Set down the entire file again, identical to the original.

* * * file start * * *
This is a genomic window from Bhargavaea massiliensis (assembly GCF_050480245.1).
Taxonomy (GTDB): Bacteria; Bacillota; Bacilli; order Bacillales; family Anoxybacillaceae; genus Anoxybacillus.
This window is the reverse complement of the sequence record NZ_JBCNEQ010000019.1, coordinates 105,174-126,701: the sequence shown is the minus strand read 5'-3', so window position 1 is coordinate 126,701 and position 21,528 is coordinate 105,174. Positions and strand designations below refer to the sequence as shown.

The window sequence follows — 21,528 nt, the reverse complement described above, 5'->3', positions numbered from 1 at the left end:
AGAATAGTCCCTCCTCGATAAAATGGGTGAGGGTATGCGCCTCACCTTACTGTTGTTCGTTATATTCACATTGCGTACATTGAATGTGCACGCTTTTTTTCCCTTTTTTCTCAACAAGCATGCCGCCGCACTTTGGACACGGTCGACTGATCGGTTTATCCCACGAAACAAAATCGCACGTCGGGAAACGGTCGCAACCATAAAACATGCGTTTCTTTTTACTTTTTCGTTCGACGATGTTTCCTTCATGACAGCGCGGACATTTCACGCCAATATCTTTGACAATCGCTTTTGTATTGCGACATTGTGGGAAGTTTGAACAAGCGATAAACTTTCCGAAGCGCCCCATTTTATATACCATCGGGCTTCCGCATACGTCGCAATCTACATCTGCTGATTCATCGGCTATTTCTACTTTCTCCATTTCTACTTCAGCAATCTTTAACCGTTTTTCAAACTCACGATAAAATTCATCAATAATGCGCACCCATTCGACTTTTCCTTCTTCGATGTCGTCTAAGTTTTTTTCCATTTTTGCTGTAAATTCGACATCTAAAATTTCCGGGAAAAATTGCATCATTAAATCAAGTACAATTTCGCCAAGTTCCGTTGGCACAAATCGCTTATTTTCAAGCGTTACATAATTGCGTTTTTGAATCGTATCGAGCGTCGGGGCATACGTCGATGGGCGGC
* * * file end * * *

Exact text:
This is a genomic window from Bhargavaea massiliensis (assembly GCF_050480245.1).
Taxonomy (GTDB): Bacteria; Bacillota; Bacilli; order Bacillales; family Anoxybacillaceae; genus Anoxybacillus.
This window is the reverse complement of the sequence record NZ_JBCNEQ010000019.1, coordinates 105,174-126,701: the sequence shown is the minus strand read 5'-3', so window position 1 is coordinate 126,701 and position 21,528 is coordinate 105,174. Positions and strand designations below refer to the sequence as shown.

The window sequence follows — 21,528 nt, the reverse complement described above, 5'->3', positions numbered from 1 at the left end:
AGAATAGTCCCTCCTCGATAAAATGGGTGAGGGTATGCGCCTCACCTTACTGTTGTTCGTTATATTCACATTGCGTACATTGAATGTGCACGCTTTTTTTCCCTTTTTTCTCAACAAGCATGCCGCCGCACTTTGGACACGGTCGACTGATCGGTTTATCCCACGAAACAAAATCGCACGTCGGGAAACGGTCGCAACCATAAAACATGCGTTTCTTTTTACTTTTTCGTTCGACGATGTTTCCTTCATGACAGCGCGGACATTTCACGCCAATATCTTTGACAATCGCTTTTGTATTGCGACATTGTGGGAAGTTTGAACAAGCGATAAACTTTCCGAAGCGCCCCATTTTATATACCATCGGGCTTCCGCATACGTCGCAATCTACATCTGCTGATTCATCGGCTATTTCTACTTTCTCCATTTCTACTTCAGCAATCTTTAACCGTTTTTCAAACTCACGATAAAATTCATCAATAATGCGCACCCATTCGACTTTTCCTTCTTCGATGTCGTCTAAGTTTTTTTCCATTTTTGCTGTAAATTCGACATCTAAAATTTCCGGGAAAAATTGCATCATTAAATCAAGTACAATTTCGCCAAGTTCCGTTGGCACAAATCGCTTATTTTCAAGCGTTACATAATTGCGTTTTTGAATCGTATCGAGCGTCGGGGCATACGTCGATGGGCGGC